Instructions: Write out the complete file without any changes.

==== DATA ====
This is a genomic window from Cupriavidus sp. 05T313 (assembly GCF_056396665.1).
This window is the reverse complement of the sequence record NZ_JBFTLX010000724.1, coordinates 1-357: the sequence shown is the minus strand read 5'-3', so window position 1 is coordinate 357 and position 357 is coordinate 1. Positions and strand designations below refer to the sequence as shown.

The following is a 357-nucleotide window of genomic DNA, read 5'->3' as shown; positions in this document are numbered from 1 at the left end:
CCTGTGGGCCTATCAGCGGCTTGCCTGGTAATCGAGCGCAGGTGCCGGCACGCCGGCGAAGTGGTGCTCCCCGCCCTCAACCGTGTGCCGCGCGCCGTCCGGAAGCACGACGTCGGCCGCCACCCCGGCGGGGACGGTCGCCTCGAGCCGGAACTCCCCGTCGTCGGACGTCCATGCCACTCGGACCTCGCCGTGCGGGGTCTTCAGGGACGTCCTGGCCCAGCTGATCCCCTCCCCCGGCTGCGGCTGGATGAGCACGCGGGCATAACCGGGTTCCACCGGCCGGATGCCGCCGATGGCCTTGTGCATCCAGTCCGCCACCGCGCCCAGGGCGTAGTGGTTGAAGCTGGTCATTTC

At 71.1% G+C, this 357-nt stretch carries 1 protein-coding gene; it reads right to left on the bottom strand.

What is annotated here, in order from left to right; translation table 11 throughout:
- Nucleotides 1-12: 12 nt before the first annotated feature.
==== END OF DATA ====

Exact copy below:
This is a genomic window from Cupriavidus sp. 05T313 (assembly GCF_056396665.1).
This window is the reverse complement of the sequence record NZ_JBFTLX010000724.1, coordinates 1-357: the sequence shown is the minus strand read 5'-3', so window position 1 is coordinate 357 and position 357 is coordinate 1. Positions and strand designations below refer to the sequence as shown.

The following is a 357-nucleotide window of genomic DNA, read 5'->3' as shown; positions in this document are numbered from 1 at the left end:
CCTGTGGGCCTATCAGCGGCTTGCCTGGTAATCGAGCGCAGGTGCCGGCACGCCGGCGAAGTGGTGCTCCCCGCCCTCAACCGTGTGCCGCGCGCCGTCCGGAAGCACGACGTCGGCCGCCACCCCGGCGGGGACGGTCGCCTCGAGCCGGAACTCCCCGTCGTCGGACGTCCATGCCACTCGGACCTCGCCGTGCGGGGTCTTCAGGGACGTCCTGGCCCAGCTGATCCCCTCCCCCGGCTGCGGCTGGATGAGCACGCGGGCATAACCGGGTTCCACCGGCCGGATGCCGCCGATGGCCTTGTGCATCCAGTCCGCCACCGCGCCCAGGGCGTAGTGGTTGAAGCTGGTCATTTC

At 71.1% G+C, this 357-nt stretch carries 1 protein-coding gene; it reads right to left on the bottom strand.

What is annotated here, in order from left to right; translation table 11 throughout:
- Nucleotides 1-12: 12 nt before the first annotated feature.